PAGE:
Excel is an excellent software tool for managing the details of any job, large or small. Each Excel file — called a workbook — is like an electronic three-ring binder with many pages in it. Each page — called a worksheet — is set up with rows and columns, much like you'd find in a paper ledger book.
To use Excel instead of a paper system for something like tracking job costs, you essentially just type the information into the computer instead of writing it on a piece of paper. Then, you keep all your project worksheets in a single Excel workbook, just as you might keep all your project notes in a single three-ring binder.
If they're so similar, you might ask, why go through the trouble to convert your tried-and-true paper system to an electronic spreadsheet? The answer is that having the data in an electronic format will save you time and make it possible to more effectively track your finances.
This article assumes you know how to start Excel and how to save and print documents in a Windows or Macintosh program. Please note: The Excel screens used here depict the most recent version of the program, Excel 2007. If you already have Excel 2003, there's no reason to upgrade — all the techniques used in this article apply to any version of Excel. The main difference (in the context of this article) is that in Excel 2007, a "home ribbon" replaces the "toolbar" used in earlier versions.
A Simple Worksheet
A worksheet has numbered rows and lettered columns. The intersection of a row and column is called a cell; each cell has a name, such as A1, B1, C1, A2, A3, A4.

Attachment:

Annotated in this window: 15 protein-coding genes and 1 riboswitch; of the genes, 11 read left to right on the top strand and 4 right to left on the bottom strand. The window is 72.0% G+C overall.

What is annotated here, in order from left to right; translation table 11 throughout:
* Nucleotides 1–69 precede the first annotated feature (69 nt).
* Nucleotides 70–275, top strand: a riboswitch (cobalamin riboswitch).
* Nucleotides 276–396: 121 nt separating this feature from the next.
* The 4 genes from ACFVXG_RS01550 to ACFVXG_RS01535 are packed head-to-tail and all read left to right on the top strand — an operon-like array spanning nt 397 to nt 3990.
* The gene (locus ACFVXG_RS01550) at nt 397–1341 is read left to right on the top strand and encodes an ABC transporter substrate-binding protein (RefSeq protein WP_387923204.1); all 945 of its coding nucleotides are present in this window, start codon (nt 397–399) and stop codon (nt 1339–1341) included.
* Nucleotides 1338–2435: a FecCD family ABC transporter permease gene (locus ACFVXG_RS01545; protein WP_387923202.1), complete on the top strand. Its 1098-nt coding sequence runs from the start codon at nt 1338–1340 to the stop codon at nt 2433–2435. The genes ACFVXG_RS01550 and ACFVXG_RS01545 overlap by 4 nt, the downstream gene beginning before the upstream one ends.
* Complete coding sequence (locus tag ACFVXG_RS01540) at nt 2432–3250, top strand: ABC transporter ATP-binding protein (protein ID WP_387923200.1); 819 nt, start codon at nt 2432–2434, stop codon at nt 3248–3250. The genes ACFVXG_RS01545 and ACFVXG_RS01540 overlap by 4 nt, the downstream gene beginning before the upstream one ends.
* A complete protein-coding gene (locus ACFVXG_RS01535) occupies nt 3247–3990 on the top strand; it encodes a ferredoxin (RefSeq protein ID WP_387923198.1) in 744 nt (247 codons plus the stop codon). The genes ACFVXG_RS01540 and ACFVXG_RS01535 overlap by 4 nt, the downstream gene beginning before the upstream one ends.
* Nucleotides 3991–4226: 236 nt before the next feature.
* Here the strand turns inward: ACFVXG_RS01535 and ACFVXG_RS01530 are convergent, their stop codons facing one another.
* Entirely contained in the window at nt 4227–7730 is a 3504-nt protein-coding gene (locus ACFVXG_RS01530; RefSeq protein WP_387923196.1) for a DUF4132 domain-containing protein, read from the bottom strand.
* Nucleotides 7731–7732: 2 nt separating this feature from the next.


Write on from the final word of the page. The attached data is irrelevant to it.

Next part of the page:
In the example (below), the workbook is named "Job Workbook" (at top, circled in red). It's the single file that will contain all your projects. The worksheet being viewed is named "Smith" (at bottom, circled in red). And the selected cell address is C12.
The "Smith" worksheet uses simple formulas to track the cost of materials, the amount charged to the customer, and the builder's profit. An addition formula adds up the invoices for materials as you accumulate them. A subtraction formula calculates your profit. You always know where you stand financially on a project, without having to pull out the calculator every time you add an invoice.
Once you've mastered the basics, you can make your worksheets as elaborate as you like. For instance, the items can be broken down into detailed categories such as decking, framing, and railing. In a single worksheet, there are several million cells, so it's nearly impossible to run out of space for the material lists you will be creating.
Creating a Template
Templates are big timesavers. When you set up a worksheet as a template, you can simply copy it to a new worksheet each time you start a new job. The template will have a generic name — like "Template" — so it can't be confused with the job worksheets, which will be identified by the applicable homeowner's name.